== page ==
The activity of some of the parents involved really begs the question of why the legal obligation for children’s health care isn’t more stringently enforced in cases of religiously based neglect, than in other cases. The failure of god to deliver a miracle when it is prayed for can only be seen as a failure on the part of those doing the praying, if prayer is truly effective. A direct indictment if there ever was one.
Lori Lipman Brown was the guest. She represents a resource that many people might find useful, The Secular Coalition for America, a lobbying group in Washington DC that does pretty much what the name says, advances the secular nature of our government.
She discusses several issues that she was working on at the time; combating faith based initiatives, the Christian embassy at the Pentagon, etc. All disturbing examples of christians ignoring the Constitution and establishing religion within government.
Dan’s Pagan Pulpit challenges christians to document what happened on Easter Sunday, referencing their own holy works. Matthew, Mark, Luke and John, as well as Acts and 1st Corinthians. As Dan notes, Thomas Paine attempts to do this in The Age of Reason, and he was unable. I had not realized that the gospels varied this much myself, on the holiest of holy christian holidays.
“Fanaticism and ignorance is forever busy, and needs feeding.”
I noticed that the hosts and guests to the show spend a lot of time correcting the usage of the word Christmas to the phrase “Solstice Holiday”. The word Christmas doesn’t have anything to do with the word christian as it is used in the US; and I’ve pointed this out before. I’m not giving up the word Christmas just because Santa is my solstice holiday icon; and I’m not going to change the date of Christmas to coincide with the actual solstice, so I don’t see the point of renaming it Solstice Holiday. It’s Christmas, and It’s going to stay Christmas, a secularized solstice holiday that features a jolly red elf. Get over it.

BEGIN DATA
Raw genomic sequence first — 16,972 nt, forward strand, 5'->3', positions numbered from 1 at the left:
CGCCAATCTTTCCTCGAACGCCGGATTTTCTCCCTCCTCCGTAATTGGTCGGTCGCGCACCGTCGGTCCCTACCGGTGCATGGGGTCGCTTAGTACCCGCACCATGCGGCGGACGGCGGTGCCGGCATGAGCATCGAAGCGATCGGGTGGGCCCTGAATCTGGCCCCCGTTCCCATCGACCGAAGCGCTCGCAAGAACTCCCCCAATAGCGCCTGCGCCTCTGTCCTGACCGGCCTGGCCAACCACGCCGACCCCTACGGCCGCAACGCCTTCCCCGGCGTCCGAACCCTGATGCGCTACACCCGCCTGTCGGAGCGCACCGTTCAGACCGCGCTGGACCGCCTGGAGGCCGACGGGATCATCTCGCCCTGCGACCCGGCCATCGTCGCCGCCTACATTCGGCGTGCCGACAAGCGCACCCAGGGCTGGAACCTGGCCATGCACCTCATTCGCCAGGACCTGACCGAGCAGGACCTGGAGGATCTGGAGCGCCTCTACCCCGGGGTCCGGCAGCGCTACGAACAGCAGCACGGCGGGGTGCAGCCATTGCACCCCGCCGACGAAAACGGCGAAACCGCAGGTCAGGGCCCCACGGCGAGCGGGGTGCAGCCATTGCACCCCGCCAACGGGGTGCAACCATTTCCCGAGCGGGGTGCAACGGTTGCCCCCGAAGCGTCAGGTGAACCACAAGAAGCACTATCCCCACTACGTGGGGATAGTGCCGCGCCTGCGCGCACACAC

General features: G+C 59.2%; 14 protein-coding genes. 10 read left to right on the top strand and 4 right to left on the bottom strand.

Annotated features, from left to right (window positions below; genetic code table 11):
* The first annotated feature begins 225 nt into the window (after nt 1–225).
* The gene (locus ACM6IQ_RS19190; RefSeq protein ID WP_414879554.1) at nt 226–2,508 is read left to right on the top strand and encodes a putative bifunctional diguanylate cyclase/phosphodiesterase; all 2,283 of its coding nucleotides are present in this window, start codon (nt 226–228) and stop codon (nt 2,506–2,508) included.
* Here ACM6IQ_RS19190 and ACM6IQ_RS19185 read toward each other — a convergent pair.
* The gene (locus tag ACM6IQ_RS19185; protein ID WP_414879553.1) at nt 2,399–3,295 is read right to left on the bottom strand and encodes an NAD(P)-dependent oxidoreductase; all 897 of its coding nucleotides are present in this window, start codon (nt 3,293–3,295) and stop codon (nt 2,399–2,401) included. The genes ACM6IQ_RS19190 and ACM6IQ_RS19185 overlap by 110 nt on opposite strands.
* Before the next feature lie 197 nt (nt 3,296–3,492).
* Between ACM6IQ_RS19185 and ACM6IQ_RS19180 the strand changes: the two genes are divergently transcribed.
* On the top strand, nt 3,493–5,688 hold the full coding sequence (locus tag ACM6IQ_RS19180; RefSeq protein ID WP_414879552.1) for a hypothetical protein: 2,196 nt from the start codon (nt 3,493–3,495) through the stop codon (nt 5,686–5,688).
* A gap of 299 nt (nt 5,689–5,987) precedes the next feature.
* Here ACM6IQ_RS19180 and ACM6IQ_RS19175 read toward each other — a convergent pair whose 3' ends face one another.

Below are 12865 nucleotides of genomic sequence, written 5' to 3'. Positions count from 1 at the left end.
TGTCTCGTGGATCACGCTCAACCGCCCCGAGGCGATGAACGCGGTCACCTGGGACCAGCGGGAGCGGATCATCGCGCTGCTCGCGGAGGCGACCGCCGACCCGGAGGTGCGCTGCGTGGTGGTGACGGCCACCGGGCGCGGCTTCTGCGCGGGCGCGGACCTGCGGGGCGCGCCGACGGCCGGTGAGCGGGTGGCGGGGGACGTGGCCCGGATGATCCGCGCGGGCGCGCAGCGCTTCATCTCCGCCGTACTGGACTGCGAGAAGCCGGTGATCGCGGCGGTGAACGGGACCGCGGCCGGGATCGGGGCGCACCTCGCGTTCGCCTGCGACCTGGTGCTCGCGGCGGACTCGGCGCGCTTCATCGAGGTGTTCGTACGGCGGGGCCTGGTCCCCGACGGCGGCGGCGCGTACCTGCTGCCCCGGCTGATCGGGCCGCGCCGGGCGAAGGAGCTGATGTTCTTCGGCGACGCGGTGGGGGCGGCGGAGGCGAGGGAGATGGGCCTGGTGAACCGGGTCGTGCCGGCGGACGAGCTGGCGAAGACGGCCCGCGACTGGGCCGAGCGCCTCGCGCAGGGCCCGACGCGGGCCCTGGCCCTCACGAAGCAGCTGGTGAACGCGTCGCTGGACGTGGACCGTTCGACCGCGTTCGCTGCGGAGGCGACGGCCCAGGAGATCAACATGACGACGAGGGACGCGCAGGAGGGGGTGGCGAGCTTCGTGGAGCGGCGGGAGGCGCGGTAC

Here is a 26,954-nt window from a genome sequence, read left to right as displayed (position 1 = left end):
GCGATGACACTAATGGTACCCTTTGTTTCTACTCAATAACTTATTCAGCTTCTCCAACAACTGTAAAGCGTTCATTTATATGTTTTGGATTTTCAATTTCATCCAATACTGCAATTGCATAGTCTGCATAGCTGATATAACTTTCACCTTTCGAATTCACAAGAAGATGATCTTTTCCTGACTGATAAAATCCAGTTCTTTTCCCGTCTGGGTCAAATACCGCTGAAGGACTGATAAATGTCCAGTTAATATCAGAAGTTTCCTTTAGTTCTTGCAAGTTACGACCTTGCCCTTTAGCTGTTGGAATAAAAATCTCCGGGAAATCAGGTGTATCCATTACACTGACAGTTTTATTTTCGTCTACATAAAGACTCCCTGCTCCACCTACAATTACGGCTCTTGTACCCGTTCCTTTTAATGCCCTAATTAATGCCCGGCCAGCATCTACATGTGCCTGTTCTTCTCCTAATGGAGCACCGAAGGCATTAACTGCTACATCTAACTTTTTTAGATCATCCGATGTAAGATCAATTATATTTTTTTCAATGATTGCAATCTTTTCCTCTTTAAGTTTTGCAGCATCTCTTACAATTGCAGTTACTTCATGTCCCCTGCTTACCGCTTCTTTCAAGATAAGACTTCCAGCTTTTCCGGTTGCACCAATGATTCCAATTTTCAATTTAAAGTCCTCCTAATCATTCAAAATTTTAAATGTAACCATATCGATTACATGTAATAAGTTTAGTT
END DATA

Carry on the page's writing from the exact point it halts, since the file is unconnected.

Although I did like the point (and have made this point myself before) that the Puritans who settled North America left England because they objected to Roman Catholic excess; namely the celebration of holidays not found in scripture. Like Christmas.
December 23, 2006 – Confessions of a Lonely AtheistThe acknowledgment of Robert Ingersoll in the Freethinkers almanac segment reminds me of the so far unmentioned part of the show that I actually look forward to on each podcast. You actually don’t have to listen to the shows to get this information, you can find it here. The guest this week was Natalie Angier, discussing her article Confessions of a Lonely Atheist, and the advancing numbers of self acknowledging Atheists in the US these days. She also discusses raising a child in this religious fevered nation (no place like Texas for that, so I can identify) and what that entails.
Also the debut of the song Intelligent? Design? is in this episode.
Intelligent? Design? by Phillip Appleman Set to music by Dan Barker
Your eyes have seen a blurry scene that’s only known to man. You’re optic nerves are backward and have been since time began. That’s what the preachers tell you is god’s very special plan. Intelligent design!
Glory, Glory, Hallelujah! The great designer knows what’s due ya. Nothing else can stick it to ya like Intelligent Design!
You wish a guy’s urethra did The jobs that were proposed: Both lover’s clout and waterspout Is what you had supposed. Alas, the Great Designer squeezed A prostate ’round your hose: Intelligent Design!
Glory, Glory, Hallelujah! Nowhere does the Bible clue ya That your glands would soon subdue ya: Intelligent Design!
Your tummies sick, your heart goes tick, your hips are giving in. childbirth is a horror ’cause your pelvis is to thin. when your appendix ruptures, the designer only grins. Intelligent Design!
Glory, Glory, Hallelujah! Making do will have to do ya flim-flammers cooked this up to screw ya Intelligent Design!
Sung to the tune of “Battle Hymn of the Republic”. Too funny.